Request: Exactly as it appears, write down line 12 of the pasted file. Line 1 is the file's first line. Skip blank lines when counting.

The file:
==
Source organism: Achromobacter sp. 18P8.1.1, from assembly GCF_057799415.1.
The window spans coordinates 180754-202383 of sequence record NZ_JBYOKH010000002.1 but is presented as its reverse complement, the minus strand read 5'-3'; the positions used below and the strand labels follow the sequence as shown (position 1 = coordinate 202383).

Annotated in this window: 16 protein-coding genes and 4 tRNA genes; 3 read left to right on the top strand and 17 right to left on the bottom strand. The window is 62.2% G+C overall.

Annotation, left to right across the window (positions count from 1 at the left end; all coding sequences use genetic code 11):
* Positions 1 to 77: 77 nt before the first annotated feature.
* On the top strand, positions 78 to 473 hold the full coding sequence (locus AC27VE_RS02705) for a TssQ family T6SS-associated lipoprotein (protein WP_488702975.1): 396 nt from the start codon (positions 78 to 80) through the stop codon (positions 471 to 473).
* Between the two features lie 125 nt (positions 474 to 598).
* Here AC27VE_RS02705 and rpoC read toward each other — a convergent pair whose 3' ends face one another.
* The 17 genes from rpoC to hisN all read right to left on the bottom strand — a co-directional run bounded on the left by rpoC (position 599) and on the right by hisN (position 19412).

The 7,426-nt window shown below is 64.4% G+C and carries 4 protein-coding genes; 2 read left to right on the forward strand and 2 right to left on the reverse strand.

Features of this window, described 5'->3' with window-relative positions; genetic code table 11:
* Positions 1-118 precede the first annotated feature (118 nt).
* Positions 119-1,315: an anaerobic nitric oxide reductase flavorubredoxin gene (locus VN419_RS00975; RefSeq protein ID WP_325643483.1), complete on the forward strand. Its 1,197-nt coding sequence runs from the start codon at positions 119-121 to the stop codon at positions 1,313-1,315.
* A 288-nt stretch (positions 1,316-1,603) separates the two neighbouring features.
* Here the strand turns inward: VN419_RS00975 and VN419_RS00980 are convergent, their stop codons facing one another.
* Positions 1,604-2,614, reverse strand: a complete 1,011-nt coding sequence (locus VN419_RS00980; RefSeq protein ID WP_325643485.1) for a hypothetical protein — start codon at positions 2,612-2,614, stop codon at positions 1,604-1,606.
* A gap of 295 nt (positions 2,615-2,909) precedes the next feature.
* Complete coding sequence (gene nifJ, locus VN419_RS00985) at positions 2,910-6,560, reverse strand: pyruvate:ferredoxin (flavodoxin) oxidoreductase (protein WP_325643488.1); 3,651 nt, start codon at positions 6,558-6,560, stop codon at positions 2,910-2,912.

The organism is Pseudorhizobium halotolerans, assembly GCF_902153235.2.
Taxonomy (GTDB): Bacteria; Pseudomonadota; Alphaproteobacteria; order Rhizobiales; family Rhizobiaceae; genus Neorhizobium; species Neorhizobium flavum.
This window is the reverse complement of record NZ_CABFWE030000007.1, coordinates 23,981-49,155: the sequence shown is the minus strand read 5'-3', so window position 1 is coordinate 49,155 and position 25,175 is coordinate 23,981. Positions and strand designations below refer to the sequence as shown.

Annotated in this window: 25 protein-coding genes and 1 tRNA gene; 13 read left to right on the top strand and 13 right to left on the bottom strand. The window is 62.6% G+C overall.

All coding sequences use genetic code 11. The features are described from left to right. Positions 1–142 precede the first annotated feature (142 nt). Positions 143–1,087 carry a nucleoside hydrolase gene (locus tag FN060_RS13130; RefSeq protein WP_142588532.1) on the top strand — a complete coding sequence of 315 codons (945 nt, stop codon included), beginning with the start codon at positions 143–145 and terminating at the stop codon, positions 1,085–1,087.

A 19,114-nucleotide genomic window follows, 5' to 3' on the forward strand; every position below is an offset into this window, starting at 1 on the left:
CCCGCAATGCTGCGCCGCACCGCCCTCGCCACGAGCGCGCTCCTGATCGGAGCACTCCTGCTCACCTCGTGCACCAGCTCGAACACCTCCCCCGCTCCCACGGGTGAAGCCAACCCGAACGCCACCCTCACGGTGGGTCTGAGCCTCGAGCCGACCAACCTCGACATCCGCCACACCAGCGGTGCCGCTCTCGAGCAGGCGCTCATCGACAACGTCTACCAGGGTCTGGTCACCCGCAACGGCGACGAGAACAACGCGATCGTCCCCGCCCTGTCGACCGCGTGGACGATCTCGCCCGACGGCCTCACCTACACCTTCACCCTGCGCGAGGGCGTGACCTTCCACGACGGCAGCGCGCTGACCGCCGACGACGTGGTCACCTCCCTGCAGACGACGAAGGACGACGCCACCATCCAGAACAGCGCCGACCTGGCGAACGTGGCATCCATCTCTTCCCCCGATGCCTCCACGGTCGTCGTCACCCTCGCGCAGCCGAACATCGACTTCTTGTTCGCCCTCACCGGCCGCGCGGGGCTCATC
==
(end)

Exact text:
* Positions 1-118 precede the first annotated feature (118 nt).